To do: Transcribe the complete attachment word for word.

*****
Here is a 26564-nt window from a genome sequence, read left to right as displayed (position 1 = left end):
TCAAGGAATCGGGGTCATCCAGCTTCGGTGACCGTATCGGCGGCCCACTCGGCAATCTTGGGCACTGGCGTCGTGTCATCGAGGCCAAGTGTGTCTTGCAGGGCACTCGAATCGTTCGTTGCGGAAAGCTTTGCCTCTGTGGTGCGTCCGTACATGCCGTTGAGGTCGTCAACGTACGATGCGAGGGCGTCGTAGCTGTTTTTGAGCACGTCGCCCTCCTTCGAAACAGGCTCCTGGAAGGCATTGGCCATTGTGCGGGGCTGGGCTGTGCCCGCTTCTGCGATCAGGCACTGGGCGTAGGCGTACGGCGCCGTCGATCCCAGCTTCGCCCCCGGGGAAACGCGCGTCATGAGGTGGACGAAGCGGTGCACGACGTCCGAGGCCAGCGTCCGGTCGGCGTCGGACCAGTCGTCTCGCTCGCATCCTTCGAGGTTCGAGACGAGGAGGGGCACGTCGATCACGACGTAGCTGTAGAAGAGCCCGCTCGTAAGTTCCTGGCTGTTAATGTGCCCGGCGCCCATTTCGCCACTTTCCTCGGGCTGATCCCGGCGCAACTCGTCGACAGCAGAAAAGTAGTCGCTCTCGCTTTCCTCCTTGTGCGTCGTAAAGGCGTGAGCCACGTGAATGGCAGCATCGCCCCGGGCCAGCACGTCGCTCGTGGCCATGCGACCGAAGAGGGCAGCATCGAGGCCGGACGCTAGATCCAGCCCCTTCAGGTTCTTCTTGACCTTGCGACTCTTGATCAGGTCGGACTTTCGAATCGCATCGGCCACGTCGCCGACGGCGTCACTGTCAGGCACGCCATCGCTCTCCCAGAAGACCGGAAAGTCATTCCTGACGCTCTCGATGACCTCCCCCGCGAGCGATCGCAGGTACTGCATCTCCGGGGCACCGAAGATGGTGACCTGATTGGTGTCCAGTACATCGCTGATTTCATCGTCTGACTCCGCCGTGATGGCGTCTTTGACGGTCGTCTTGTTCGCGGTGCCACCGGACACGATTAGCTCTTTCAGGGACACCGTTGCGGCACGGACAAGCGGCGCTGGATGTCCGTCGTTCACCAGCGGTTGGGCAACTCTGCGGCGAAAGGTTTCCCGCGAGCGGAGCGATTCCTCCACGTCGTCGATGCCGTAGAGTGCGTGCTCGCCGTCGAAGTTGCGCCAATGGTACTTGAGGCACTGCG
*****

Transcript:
Here is a 26564-nt window from a genome sequence, read left to right as displayed (position 1 = left end):
TCAAGGAATCGGGGTCATCCAGCTTCGGTGACCGTATCGGCGGCCCACTCGGCAATCTTGGGCACTGGCGTCGTGTCATCGAGGCCAAGTGTGTCTTGCAGGGCACTCGAATCGTTCGTTGCGGAAAGCTTTGCCTCTGTGGTGCGTCCGTACATGCCGTTGAGGTCGTCAACGTACGATGCGAGGGCGTCGTAGCTGTTTTTGAGCACGTCGCCCTCCTTCGAAACAGGCTCCTGGAAGGCATTGGCCATTGTGCGGGGCTGGGCTGTGCCCGCTTCTGCGATCAGGCACTGGGCGTAGGCGTACGGCGCCGTCGATCCCAGCTTCGCCCCCGGGGAAACGCGCGTCATGAGGTGGACGAAGCGGTGCACGACGTCCGAGGCCAGCGTCCGGTCGGCGTCGGACCAGTCGTCTCGCTCGCATCCTTCGAGGTTCGAGACGAGGAGGGGCACGTCGATCACGACGTAGCTGTAGAAGAGCCCGCTCGTAAGTTCCTGGCTGTTAATGTGCCCGGCGCCCATTTCGCCACTTTCCTCGGGCTGATCCCGGCGCAACTCGTCGACAGCAGAAAAGTAGTCGCTCTCGCTTTCCTCCTTGTGCGTCGTAAAGGCGTGAGCCACGTGAATGGCAGCATCGCCCCGGGCCAGCACGTCGCTCGTGGCCATGCGACCGAAGAGGGCAGCATCGAGGCCGGACGCTAGATCCAGCCCCTTCAGGTTCTTCTTGACCTTGCGACTCTTGATCAGGTCGGACTTTCGAATCGCATCGGCCACGTCGCCGACGGCGTCACTGTCAGGCACGCCATCGCTCTCCCAGAAGACCGGAAAGTCATTCCTGACGCTCTCGATGACCTCCCCCGCGAGCGATCGCAGGTACTGCATCTCCGGGGCACCGAAGATGGTGACCTGATTGGTGTCCAGTACATCGCTGATTTCATCGTCTGACTCCGCCGTGATGGCGTCTTTGACGGTCGTCTTGTTCGCGGTGCCACCGGACACGATTAGCTCTTTCAGGGACACCGTTGCGGCACGGACAAGCGGCGCTGGATGTCCGTCGTTCACCAGCGGTTGGGCAACTCTGCGGCGAAAGGTTTCCCGCGAGCGGAGCGATTCCTCCACGTCGTCGATGCCGTAGAGTGCGTGCTCGCCGTCGAAGTTGCGCCAATGGTACTTGAGGCACTGCG